“If you’re feeling frightened about what comes next, don’t be. Embrace the uncertainty. Allow it to lead you places.”



In true aspie fashion I’ve been anxious about the 4th of July because of the festivities. I am very afraid of fire and the 4th usually consists of drunk people handling fire. I’m also not a fan of loud and sudden noises and that also seems to be a big part of celebrating. During all of this worrying, I have been forgetting the true meaning of the holiday.

My dad was active in the United States Army while I was growing up and I experienced a LOT of change. Change included saying goodbye, moving to new places, learning a new culture, making new friends, and the dreaded deployments. My parents handled everything with grace which I think was the only thing that helped me through it. I also had my forever friend, my sister Ariel (who I lovingly refer to as Poozle), by my side.

My parents always made a new move sound like an exciting adventure. My parents always “bribed” us with a new comforter set for our new bedrooms and it always made moving sound a little more exciting. We got to redecorate our bedrooms! (By the time Daddy retired in 2010, we had a crap-load of blankets and comforters in our closet.) It didn’t make the change easier, it made it more bearable.

I remember when my Momma and Daddy sat Poozle and me down to inform us we were moving to New York. I was 11-years-old at the time and obsessed with Hilary Duff. When I heard “New York” I immediately thought the whole state was a giant NYC, full of celebrities, and I was determined to bring an autograph book with me everywhere I went in the big chance that I would run into Hilary Duff on the sidewalk. Tip: Fort Drum is nothing like NYC. Bring snow boots, not an autograph book.

The last time I had moved I was 8 or 9, so I was still a kid and could make friends by just liking the same toy as another kid. When we moved to New York, I was 11 and I learned the hard way that making friends as a pre-teen was not so easy. I also believe being undiagnosed autistic made everything so much harder. I remember lying in bed one night, sobbing my eyes out. My mom came into my room and asked me what was wrong and I told her “I don’t have any friends here!” My mom tried her hardest to help me make friends. She tried to involve me in youth group at church, she signed up for the local homeschool group, and she enrolled my sister and me into dance classes. I remember going to church and hiding in the bathroom stall, crying. The new environment was a lot to take in, and I was so mad at myself because I didn’t know how to make friends or control my emotions! I felt like an idiot. I think dancing was my saving grace at the time. I wasn’t good at it but it helped me to express myself and make friends. I ended up taking several dance classes!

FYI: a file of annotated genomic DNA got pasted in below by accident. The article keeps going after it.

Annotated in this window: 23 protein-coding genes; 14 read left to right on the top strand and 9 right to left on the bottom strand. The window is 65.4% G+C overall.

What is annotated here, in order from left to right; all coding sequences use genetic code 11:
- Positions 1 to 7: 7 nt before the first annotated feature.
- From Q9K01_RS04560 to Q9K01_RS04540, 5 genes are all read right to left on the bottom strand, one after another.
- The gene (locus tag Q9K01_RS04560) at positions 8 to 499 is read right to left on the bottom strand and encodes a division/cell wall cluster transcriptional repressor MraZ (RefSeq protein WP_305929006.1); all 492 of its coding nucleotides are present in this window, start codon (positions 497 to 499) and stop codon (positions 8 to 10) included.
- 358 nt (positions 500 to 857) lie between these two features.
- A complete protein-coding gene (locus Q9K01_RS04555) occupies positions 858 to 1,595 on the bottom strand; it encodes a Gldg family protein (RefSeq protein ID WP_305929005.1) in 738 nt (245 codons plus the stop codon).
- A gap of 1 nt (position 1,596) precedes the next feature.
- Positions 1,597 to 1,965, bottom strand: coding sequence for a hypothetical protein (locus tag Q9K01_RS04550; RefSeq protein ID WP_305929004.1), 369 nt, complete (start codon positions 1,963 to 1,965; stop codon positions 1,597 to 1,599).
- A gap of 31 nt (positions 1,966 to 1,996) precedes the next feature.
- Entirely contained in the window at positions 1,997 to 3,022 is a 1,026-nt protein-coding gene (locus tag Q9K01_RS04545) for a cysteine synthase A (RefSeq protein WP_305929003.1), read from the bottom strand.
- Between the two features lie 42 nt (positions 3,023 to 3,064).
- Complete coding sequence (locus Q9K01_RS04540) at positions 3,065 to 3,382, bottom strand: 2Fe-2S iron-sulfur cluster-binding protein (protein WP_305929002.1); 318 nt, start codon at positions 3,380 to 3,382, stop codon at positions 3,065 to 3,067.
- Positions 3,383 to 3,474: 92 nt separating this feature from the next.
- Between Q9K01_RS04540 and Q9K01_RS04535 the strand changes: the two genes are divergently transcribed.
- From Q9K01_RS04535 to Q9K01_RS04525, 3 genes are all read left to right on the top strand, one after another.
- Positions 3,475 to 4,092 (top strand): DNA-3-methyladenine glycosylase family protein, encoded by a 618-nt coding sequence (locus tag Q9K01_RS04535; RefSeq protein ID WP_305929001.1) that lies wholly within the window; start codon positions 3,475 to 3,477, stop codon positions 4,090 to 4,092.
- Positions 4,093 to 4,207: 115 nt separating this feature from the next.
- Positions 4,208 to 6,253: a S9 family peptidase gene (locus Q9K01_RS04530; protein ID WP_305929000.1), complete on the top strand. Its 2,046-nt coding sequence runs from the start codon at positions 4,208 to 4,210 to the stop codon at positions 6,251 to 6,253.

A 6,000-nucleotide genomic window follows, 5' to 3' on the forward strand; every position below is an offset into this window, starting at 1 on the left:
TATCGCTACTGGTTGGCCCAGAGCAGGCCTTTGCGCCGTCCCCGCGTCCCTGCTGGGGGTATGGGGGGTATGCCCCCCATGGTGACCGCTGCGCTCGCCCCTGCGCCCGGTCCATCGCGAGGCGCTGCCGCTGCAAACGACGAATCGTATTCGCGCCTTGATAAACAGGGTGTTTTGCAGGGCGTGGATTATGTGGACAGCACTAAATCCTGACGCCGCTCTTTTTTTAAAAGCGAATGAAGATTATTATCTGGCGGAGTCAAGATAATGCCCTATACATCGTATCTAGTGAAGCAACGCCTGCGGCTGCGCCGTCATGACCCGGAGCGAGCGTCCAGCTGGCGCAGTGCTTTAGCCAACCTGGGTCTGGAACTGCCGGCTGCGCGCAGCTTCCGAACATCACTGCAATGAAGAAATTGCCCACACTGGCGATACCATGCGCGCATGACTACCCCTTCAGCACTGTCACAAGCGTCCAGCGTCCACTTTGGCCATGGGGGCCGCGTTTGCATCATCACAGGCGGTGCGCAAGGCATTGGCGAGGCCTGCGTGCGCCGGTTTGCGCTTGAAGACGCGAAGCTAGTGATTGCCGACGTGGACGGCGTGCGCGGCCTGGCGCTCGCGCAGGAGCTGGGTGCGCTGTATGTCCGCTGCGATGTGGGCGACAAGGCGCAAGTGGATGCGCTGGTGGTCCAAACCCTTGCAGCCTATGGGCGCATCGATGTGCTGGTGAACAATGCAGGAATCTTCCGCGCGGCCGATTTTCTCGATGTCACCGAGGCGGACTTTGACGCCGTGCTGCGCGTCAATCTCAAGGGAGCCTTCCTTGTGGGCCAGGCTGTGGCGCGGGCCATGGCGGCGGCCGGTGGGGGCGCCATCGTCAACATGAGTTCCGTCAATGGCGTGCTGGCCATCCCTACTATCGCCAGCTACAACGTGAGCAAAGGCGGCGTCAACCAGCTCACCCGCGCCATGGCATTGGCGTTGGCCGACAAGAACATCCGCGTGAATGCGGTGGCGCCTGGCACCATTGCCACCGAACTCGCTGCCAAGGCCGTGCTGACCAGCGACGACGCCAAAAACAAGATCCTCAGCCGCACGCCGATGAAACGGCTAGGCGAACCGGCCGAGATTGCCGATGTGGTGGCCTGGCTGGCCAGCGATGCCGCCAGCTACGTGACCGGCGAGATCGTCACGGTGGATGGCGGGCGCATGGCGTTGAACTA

The hardest part about living in New York was having my dad deployed in Baghdad, Iraq most the time. Whenever Daddy left for Iraq, he always took a piece of our hearts with him. I can remember this time of my life being the worst for my anxiety. I spent a lot of nights imagining what he was going through, being shot at. I imagined how he would be killed, dying all alone, without us there to be with him as he passed away. The biggest thing I worried about was my Daddy being alone. I also imagined how we would be informed of his death. A lot of nights consisted of tears and panic attacks.

I remember being mad. I was so mad that he loved his job more than he loved his family. He let his job take him away from us. We needed him.

It wasn’t until later that I realized because he loved us, he allowed his job to take him to these terrible, scary places. He loved my mom, my sister, me, and all of America, and wanted to ensure our freedom. Even if it meant his life.

This past Sunday my parents invited me to their church to a Freedom Celebration (I don’t remember the actual name) where we praised God for America and recognized all the men and women who served. There was a moment they had all the men and women who had served come up to the front of the church, presented them with medals, and had them stand on stage so that everyone could recognize them. It was a very powerful moment. In that moment, I realized the sacrifice that was given on my behalf. I felt so grateful and undeserving. I felt so proud to have my dad on that stage. He would deny it if I said it, but it feels like I’m related to a super hero.

As you celebrate 4th of July, don’t forget it’s true meaning. It is about celebrating our independence, our freedom, and the ultimate sacrifices given on our behalf. Don’t get so caught up in the fireworks and the cookouts that you forget to shake the hands of those who ensured you could celebrate in this way.

Don’t forget this is Independence Day.




***Side note: please be considerate shooting off fireworks. There are many veterans with PTSD that have flashbacks caused by these loud noises. Keep your pets locked up and help them feel safe. Also, those who struggle with autism or any form of anxiety have a particularly hard time with loud sounds as well.***


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